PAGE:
How did Thanksgiving come to be celebrated with eating turkeys?
Did the pilgrims really eat turkey? There were definitely wild turkeys in the Plymouth area, however, the best existing account of the Pilgrims’ harvest feast comes from colonist Edward Winslow, author of Mourt’s Relation: A Journal of the Pilgrims at Plymouth. Winslow’s account of the First Thanksgiving included no mention of turkey– but did mention “wild fowl” for the meal–which could have meant ducks or geese.
Colonist William Bradford noted in his journal that colonists had “hunted wild turkeys during the autumn of 1621.” However, Winslow mentions in his writings that the Pilgrims also enjoyed “five deer” as part of their feasting. Also, other meats that were staples in the Pilgrim’s diets were lots of fish and shellfish. So why not gorge on lobster or shrimp instead of turkey? I think turkeys have a good point to make here.
Since turkey is a uniquely American (and big enough) bird to feed a big family, it gained traction as the Thanksgiving meal of choice for Americans after Lincoln declared Thanksgiving a national holiday in 1863. It wasn’t as common as pork, and felt more fitting for a special occasion. And unlike chickens or cows, they don’t serve any real purpose like laying eggs or making milk. Could these be the reasons the poor turkey ends up on our plate? After all… just look into those eyes…
Some U.S. presidents have taken pity on Thanksgiving turkeys, but others have not. The first President on record issuing a “pardon” to his turkey was Ronald Reagan, who pardoned a turkey named Charlie and sent him to a petting zoo in 1987 (Wikipedia). The pardon was in response to criticism over the Iran-Contra affair, for which Reagan had been questioned on whether he would consider pardoning Oliver North; Reagan conjured the turkey pardon as a joke to deflect those questions.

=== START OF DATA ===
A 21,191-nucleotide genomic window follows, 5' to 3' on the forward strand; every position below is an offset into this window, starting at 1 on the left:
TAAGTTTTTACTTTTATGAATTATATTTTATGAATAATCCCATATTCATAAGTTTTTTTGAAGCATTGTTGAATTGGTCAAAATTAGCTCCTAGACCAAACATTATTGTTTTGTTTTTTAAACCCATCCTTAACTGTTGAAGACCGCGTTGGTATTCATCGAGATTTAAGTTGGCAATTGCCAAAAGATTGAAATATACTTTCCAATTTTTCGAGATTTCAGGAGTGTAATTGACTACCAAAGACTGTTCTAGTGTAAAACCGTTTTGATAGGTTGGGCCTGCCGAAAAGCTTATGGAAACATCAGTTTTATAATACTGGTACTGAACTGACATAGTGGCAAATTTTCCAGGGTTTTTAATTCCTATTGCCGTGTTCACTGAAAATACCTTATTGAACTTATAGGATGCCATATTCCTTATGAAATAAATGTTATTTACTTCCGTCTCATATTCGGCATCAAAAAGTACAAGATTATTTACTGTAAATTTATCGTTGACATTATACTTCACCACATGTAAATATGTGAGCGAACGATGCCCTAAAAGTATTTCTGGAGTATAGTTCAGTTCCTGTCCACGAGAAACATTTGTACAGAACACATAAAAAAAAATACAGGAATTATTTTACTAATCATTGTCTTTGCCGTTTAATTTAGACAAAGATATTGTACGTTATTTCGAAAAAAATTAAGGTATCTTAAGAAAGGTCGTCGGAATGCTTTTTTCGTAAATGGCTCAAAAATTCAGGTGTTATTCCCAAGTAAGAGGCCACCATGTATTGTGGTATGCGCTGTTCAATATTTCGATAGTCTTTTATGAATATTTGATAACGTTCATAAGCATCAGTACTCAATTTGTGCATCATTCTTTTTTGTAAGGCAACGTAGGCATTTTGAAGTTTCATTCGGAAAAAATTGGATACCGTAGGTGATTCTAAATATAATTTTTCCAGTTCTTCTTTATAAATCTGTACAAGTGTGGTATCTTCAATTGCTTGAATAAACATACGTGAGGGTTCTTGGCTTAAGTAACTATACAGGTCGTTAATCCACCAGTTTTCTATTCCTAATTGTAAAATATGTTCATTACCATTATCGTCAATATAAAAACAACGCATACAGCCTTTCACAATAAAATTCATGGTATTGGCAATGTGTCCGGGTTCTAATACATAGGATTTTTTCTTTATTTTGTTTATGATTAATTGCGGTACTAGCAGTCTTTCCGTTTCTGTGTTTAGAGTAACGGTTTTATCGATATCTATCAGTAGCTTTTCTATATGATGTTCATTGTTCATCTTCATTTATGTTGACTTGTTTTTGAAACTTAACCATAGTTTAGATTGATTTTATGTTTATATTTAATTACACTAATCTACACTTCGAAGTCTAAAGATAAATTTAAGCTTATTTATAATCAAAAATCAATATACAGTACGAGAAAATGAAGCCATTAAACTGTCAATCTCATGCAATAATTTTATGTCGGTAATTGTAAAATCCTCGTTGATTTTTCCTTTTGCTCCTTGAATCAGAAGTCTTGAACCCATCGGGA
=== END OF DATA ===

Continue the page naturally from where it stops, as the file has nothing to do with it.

Whether you decide to pardon your delicious turkey or to devour one for good eating–is certainly up to you. Hey it’s still a free country and we celebrate this and much more with thanks and gratitude, especially our turkey laden with “tryptophan”–that amino acid allowing for a wonderfully peaceful nap after gorging..
Thank you for reading my post–I am very grateful for you! I am a consultant living in the mountains of Santa Fe, New Mexico. My core message of everyone is creative resonates with people of all ages and walks of life. I invite all to become the best version of themselves on my book and website. May you find true meaning by pursing long term creative quests.